WHAT TO REALLY FEAR IN THE GREAT OUTDOORS
For some folks, spending a night camping in the wilderness can be a little frightening. Every sound is a reminder that just outside camp, in the cold darkness, lurk ferocious beasts, bears, snakes, lions, all waiting for you to step outside your tent.
Who hasn’t felt the hairs on the back of their neck stand up at the scary feeling that something out there is watching? But consider this: Statistically, a person is more likely to be killed by mouse droppings or mosquitoes than by bears and mountain lions, and even snakes.
It’s not that there isn’t anything to fear out there. It’s just that we are often afraid of the wrong things. So I did some checking around about the most common camping injuries, and here is what I found (in no particular order):
THREAT NO. 1: THE Y CHROMOSOME
This tiny tangle of DNA that separates the men from the women is the most dangerous thing in the backcountry. It makes the male gender do really dumb things, such as climb mountains in thunderstorms, drive trucks into places they shouldn’t, and say things like, “Get a picture of me doing this!” Statistically, men are three times more likely than women to be injured in the outdoors, and eight times more likely to be killed. Just to round things out, guys are also five times more likely to be killed biking, seven times more likely to be killed kayaking and 17 times more likely to be killed by an avalanche.
THREAT NO. 2: CLUMSINESS
The leading killer of people in the outdoors is falling down, usually at a high rate of speed (say, from a mountain bike) or from a high place (say, a mountain), perhaps because of unrealistic assessment of abilities (see Threat No. 1). These fatal falls account for about 30 percent of all outdoor recreational deaths nationwide. In lessor cases, sprains or broken bones can leave one stranded and vulnerable to bad weather or other threats, if not properly prepared.
THREAT NO. 3: ILLNESS
Everything from poor food-preparation and handling, to being unprepared for colder weather can cause health issues in the outdoors. And while rarely fatal, nothing will ruin your outdoor adventure quicker than food poisoning, stomach flu, or just a good chest cold. Dehydration can also fall into this category, especially on hot summer days or when camping at high altitudes.
THREAT NO. 4: PLANT INDUCED
Don’t let anyone tell you poison ivy isn’t an injury. If a few leaves manage to find their way into your campfire, the smoke it produces can be detrimental to your lungs. More frequently, campers come in contact with the plant. While there are a lot of poisonous plants, most of them are only dangerous if ingested: Except for poison ivy and oak. Being able to identify the leaves and taking the time to do so when outdoors will help you to avoid the inconvenient rash.
THREAT NO. 5: MOSQUITOES
West Nile surfaced in the US around 2003. Since then, the disease, spread by mosquito bites, has killed over 200 people nationwide. Only one in five people bitten by an infected skeeter will develop symptoms, according to the U.S. Centers for Disease Control and Prevention. And only one in 150 cases will be severe. But a severe case can mean stupor, convulsions, coma and death.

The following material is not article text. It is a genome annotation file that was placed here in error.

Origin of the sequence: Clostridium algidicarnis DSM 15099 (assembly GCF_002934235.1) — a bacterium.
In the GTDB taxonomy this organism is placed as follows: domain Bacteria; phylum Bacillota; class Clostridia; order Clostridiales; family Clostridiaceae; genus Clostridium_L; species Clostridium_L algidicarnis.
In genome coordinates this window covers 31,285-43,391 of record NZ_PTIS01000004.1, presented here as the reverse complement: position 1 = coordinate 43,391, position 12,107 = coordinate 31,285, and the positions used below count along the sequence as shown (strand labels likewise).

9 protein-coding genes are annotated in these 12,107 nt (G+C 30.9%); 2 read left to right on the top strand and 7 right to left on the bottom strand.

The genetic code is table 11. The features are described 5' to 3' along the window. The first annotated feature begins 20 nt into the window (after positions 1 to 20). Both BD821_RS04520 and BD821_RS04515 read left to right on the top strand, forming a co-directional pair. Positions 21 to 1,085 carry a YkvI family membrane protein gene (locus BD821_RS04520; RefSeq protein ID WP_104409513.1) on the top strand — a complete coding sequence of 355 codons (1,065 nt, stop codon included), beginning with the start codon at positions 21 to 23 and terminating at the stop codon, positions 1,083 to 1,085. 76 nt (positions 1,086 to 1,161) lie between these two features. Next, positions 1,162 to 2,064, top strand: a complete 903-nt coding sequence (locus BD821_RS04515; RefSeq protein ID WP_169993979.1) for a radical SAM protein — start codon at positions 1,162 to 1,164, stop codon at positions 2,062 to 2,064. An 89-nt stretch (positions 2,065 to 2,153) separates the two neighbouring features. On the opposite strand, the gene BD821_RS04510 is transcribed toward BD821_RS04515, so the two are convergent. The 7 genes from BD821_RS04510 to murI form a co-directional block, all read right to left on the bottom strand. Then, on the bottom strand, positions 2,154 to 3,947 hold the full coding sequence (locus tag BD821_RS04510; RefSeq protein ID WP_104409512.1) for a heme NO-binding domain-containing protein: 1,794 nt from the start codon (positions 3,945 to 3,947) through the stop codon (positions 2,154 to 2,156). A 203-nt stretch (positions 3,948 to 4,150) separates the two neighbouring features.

THREAT NO. 6: MOUSE POOP
The seemingly harmless droppings of deer mice can carry hantavirus, a respiratory disease that is fatal in a third of all cases. Since 1993, it has killed almost 850 people nationwide, according to the CDC. It mostly affects people in enclosed, droppings-rich buildings, but the CDC says anyone who comes into contact with mouse dropping in any setting can contract it.
THREAT NO. 7: GUYS WEARING ORANGE
In Colorado alone, hunters accidentally kill 1.3 people a year and inadvertently wound an additional 12 according to the Division of Wildlife. Almost all incidents are hunter-on-hunter, and their kill rate is higher than that of mountain lions and black bears combined. Yikes. So be sure to know the hunting seasons and don’t dress like an elk.
THREAT NO. 8: MOUNTAIN LIONS, BEARS, AX MURDERERS, TARANTULAS, FALLING INTO ABANDONED MINE SHAFTS, HILLBILLIES WITH BANJOS, ETC.
Statistically, people are more likely to die falling into abandoned mines than to be killed by a bear or mountain lion, or any creepy people. Most bear attacks involve bears looking for food and accidentally taking a bite out of a sleeping camper. Keep food and cooking gear in a separate bag hung in a tree away from your camp. For lions, avoid hiking alone at dawn and dusk.
Bottom line here is that the biggest risks to venturing outdoors are not the things that go bump in the night, but rather being unprepared, taking unnecesarry risks, and a general lack of knowledge about plants and animals in the area you plan to camp. Proper preparation and planning can prevent problems before they start, and keep a bad situation from becoming worse.
I hope to see you, safe and healthy, ’round the campfire soon!